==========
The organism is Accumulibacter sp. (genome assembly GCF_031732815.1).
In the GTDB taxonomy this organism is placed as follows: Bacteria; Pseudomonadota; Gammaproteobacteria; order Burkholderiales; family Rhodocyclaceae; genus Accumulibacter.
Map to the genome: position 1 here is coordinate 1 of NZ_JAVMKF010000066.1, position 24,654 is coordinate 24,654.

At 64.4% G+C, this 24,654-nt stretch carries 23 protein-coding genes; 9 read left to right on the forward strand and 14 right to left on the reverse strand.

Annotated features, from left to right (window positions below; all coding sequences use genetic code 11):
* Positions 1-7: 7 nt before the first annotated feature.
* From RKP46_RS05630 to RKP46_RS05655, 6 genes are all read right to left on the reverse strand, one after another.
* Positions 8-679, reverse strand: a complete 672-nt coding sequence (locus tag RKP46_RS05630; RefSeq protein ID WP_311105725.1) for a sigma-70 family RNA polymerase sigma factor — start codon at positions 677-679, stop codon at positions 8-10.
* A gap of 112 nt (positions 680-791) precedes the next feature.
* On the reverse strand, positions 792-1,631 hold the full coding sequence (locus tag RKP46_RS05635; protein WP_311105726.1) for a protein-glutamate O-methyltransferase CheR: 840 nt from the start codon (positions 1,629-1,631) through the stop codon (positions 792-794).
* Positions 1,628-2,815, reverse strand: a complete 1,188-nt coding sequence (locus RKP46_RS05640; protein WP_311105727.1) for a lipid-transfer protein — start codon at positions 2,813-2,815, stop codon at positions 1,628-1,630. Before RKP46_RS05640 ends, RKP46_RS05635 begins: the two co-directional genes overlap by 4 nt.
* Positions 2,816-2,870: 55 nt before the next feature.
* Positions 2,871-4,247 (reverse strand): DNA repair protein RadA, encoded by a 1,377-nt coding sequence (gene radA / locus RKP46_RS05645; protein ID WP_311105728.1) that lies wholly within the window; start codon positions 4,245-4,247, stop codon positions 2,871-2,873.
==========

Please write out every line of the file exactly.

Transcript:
The organism is Accumulibacter sp. (genome assembly GCF_031732815.1).
In the GTDB taxonomy this organism is placed as follows: Bacteria; Pseudomonadota; Gammaproteobacteria; order Burkholderiales; family Rhodocyclaceae; genus Accumulibacter.
Map to the genome: position 1 here is coordinate 1 of NZ_JAVMKF010000066.1, position 24,654 is coordinate 24,654.

At 64.4% G+C, this 24,654-nt stretch carries 23 protein-coding genes; 9 read left to right on the forward strand and 14 right to left on the reverse strand.

Annotated features, from left to right (window positions below; all coding sequences use genetic code 11):
* Positions 1-7: 7 nt before the first annotated feature.
* From RKP46_RS05630 to RKP46_RS05655, 6 genes are all read right to left on the reverse strand, one after another.
* Positions 8-679, reverse strand: a complete 672-nt coding sequence (locus tag RKP46_RS05630; RefSeq protein ID WP_311105725.1) for a sigma-70 family RNA polymerase sigma factor — start codon at positions 677-679, stop codon at positions 8-10.
* A gap of 112 nt (positions 680-791) precedes the next feature.
* On the reverse strand, positions 792-1,631 hold the full coding sequence (locus tag RKP46_RS05635; protein WP_311105726.1) for a protein-glutamate O-methyltransferase CheR: 840 nt from the start codon (positions 1,629-1,631) through the stop codon (positions 792-794).
* Positions 1,628-2,815, reverse strand: a complete 1,188-nt coding sequence (locus RKP46_RS05640; protein WP_311105727.1) for a lipid-transfer protein — start codon at positions 2,813-2,815, stop codon at positions 1,628-1,630. Before RKP46_RS05640 ends, RKP46_RS05635 begins: the two co-directional genes overlap by 4 nt.
* Positions 2,816-2,870: 55 nt before the next feature.
* Positions 2,871-4,247 (reverse strand): DNA repair protein RadA, encoded by a 1,377-nt coding sequence (gene radA / locus RKP46_RS05645; protein ID WP_311105728.1) that lies wholly within the window; start codon positions 4,245-4,247, stop codon positions 2,871-2,873.